Although “provocations” are expected, Russia lacks levers to pressure Georgia to dissuade it from signing the Association Agreement with the EU, PM Irakli Garibashvili said.
“We do not share assessment that Ukrainian scenario might be repeated in Georgia because we are not as dependent on Russia as Ukraine. Russia has no such levers like it had and has in respect of Ukraine; therefore risk in this regard is minimal,” the PM said at a news conference on January 16.
“Provocations are expected. We’ve been witnessing these provocations throughout last year including along the occupation line as the process of ‘borderisation’ was ongoing,” he said.
“There might be provocations other than that too, but we do not expect anything extraordinary. What can be worse than what we already have – 20 percent of our territories are occupied; so I do not know what should be expected more than that. Russia has no economic levers and our country is not as dependent on Russia as Ukraine, so I and our government do not expect repeat of a scenario similar to [the one of Ukraine],” Garibashvili said.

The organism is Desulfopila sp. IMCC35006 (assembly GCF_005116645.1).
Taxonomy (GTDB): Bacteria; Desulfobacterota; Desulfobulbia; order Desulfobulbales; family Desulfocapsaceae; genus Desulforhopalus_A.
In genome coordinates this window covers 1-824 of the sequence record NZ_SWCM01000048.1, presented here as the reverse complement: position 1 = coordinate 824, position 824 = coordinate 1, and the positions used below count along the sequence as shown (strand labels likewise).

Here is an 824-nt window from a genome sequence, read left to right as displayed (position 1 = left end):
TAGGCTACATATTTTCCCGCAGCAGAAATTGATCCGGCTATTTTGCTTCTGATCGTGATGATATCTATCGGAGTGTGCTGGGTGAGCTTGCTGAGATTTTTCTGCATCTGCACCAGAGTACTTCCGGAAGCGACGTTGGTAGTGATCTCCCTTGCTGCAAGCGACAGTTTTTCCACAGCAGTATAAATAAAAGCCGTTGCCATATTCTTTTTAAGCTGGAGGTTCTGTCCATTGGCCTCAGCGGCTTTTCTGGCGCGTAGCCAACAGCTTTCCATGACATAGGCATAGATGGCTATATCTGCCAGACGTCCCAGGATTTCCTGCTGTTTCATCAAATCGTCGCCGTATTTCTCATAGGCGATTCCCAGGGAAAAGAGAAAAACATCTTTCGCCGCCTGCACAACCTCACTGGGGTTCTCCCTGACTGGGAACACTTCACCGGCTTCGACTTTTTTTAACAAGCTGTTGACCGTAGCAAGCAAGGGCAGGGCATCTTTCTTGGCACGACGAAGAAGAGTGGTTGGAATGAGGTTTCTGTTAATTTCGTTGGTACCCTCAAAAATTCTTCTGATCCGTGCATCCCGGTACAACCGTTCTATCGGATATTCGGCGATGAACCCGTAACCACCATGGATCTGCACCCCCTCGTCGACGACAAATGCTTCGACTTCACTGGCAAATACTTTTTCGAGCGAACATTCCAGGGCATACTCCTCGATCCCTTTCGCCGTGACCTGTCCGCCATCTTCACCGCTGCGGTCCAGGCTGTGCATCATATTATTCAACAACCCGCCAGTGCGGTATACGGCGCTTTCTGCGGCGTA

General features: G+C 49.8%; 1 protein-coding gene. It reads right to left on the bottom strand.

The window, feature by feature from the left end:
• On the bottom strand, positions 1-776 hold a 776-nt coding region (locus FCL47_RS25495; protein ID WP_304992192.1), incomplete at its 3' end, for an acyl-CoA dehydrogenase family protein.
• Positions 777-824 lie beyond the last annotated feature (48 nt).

During his visit to Estonia, Georgian parliament speaker Davit Usupashvili said on January 13 that after Ukraine, Georgia might be Russia’s next target of pressure and Georgia will face “crucial” months up until signature of the Association Agreement with the EU, targeted before September.
“We do not think that Russia left alone Georgia and the European Union,” Usupashvili said, adding that it would be wrong to think that after Ukraine Russia considers that job is done.
“We do not have that feeling; we believe that Georgia may be next in the row, which could experience problems from now until final signature of the Association Agreement,” the Georgian parliament speaker said.